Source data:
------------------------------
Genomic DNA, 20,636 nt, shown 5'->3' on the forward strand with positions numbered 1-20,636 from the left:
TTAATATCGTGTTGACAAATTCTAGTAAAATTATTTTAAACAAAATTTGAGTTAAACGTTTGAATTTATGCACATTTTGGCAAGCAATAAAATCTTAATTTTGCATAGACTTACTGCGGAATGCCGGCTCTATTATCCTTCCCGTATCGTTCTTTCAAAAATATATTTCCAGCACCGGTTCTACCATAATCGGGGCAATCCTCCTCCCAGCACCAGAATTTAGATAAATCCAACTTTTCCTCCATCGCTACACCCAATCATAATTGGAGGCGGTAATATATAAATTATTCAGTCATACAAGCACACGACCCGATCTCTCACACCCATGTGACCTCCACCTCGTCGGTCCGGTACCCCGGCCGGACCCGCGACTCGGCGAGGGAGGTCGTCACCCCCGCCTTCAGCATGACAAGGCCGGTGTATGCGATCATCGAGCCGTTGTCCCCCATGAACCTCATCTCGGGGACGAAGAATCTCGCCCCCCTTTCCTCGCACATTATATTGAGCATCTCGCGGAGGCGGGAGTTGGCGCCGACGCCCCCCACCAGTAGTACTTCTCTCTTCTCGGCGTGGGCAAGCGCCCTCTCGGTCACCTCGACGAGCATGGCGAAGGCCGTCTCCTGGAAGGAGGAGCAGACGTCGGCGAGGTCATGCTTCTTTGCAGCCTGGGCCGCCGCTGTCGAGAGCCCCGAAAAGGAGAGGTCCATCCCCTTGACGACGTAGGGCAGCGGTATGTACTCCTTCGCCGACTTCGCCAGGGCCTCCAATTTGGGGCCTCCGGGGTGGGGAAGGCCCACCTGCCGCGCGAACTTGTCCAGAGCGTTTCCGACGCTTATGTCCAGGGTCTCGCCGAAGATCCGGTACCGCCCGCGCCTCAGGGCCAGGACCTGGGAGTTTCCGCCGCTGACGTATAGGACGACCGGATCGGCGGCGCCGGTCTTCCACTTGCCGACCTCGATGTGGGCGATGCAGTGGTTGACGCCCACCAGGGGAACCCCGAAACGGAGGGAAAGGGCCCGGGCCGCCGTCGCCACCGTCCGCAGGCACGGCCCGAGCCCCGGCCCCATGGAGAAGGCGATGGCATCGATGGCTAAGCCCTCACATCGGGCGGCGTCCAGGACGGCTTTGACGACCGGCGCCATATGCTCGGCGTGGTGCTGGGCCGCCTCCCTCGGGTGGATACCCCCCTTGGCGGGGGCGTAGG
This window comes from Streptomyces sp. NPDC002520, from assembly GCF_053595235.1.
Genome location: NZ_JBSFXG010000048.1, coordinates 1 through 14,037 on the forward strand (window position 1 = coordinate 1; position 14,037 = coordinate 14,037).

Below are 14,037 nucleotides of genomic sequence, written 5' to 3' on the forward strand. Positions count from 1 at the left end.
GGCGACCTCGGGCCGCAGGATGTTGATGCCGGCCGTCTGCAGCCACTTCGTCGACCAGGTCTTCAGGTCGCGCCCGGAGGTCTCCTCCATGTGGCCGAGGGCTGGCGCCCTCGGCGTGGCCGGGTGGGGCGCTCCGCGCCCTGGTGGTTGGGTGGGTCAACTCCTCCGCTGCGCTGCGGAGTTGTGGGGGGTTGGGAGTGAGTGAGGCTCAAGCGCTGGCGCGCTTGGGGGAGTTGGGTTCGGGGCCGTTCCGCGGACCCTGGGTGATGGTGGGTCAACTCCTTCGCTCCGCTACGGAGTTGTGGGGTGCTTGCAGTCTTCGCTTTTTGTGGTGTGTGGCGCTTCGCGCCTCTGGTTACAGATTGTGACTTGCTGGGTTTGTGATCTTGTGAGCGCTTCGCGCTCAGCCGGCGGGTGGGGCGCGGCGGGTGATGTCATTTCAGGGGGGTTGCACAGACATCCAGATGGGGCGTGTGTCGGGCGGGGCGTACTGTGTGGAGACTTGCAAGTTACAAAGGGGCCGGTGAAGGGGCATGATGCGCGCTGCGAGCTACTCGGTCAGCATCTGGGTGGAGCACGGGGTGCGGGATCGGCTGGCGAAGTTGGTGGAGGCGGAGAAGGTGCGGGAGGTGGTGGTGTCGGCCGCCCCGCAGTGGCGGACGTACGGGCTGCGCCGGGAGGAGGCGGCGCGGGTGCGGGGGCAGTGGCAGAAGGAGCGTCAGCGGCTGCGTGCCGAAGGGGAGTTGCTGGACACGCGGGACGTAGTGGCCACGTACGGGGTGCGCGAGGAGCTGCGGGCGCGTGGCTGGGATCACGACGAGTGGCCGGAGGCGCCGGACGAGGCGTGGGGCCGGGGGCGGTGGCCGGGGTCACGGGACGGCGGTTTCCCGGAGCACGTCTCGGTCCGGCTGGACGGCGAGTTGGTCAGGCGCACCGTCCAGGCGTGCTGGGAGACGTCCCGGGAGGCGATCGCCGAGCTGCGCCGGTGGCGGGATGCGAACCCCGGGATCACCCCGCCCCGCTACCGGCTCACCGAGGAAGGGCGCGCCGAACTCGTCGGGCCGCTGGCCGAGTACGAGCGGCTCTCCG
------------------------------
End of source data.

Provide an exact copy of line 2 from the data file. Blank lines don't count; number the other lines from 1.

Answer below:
TTAATATCGTGTTGACAAATTCTAGTAAAATTATTTTAAACAAAATTTGAGTTAAACGTTTGAATTTATGCACATTTTGGCAAGCAATAAAATCTTAATTTTGCATAGACTTACTGCGGAATGCCGGCTCTATTATCCTTCCCGTATCGTTCTTTCAAAAATATATTTCCAGCACCGGTTCTACCATAATCGGGGCAATCCTCCTCCCAGCACCAGAATTTAGATAAATCCAACTTTTCCTCCATCGCTACACCCAATCATAATTGGAGGCGGTAATATATAAATTATTCAGTCATACAAGCACACGACCCGATCTCTCACACCCATGTGACCTCCACCTCGTCGGTCCGGTACCCCGGCCGGACCCGCGACTCGGCGAGGGAGGTCGTCACCCCCGCCTTCAGCATGACAAGGCCGGTGTATGCGATCATCGAGCCGTTGTCCCCCATGAACCTCATCTCGGGGACGAAGAATCTCGCCCCCCTTTCCTCGCACATTATATTGAGCATCTCGCGGAGGCGGGAGTTGGCGCCGACGCCCCCCACCAGTAGTACTTCTCTCTTCTCGGCGTGGGCAAGCGCCCTCTCGGTCACCTCGACGAGCATGGCGAAGGCCGTCTCCTGGAAGGAGGAGCAGACGTCGGCGAGGTCATGCTTCTTTGCAGCCTGGGCCGCCGCTGTCGAGAGCCCCGAAAAGGAGAGGTCCATCCCCTTGACGACGTAGGGCAGCGGTATGTACTCCTTCGCCGACTTCGCCAGGGCCTCCAATTTGGGGCCTCCGGGGTGGGGAAGGCCCACCTGCCGCGCGAACTTGTCCAGAGCGTTTCCGACGCTTATGTCCAGGGTCTCGCCGAAGATCCGGTACCGCCCGCGCCTCAGGGCCAGGACCTGGGAGTTTCCGCCGCTGACGTATAGGACGACCGGATCGGCGGCGCCGGTCTTCCACTTGCCGACCTCGATGTGGGCGATGCAGTGGTTGACGCCCACCAGGGGAACCCCGAAACGGAGGGAAAGGGCCCGGGCCGCCGTCGCCACCGTCCGCAGGCACGGCCCGAGCCCCGGCCCCATGGAGAAGGCGATGGCATCGATGGCTAAGCCCTCACATCGGGCGGCGTCCAGGACGGCTTTGACGACCGGCGCCATATGCTCGGCGTGGTGCTGGGCCGCCTCCCTCGGGTGGATACCCCCCTTGGCGGGGGCGTAGG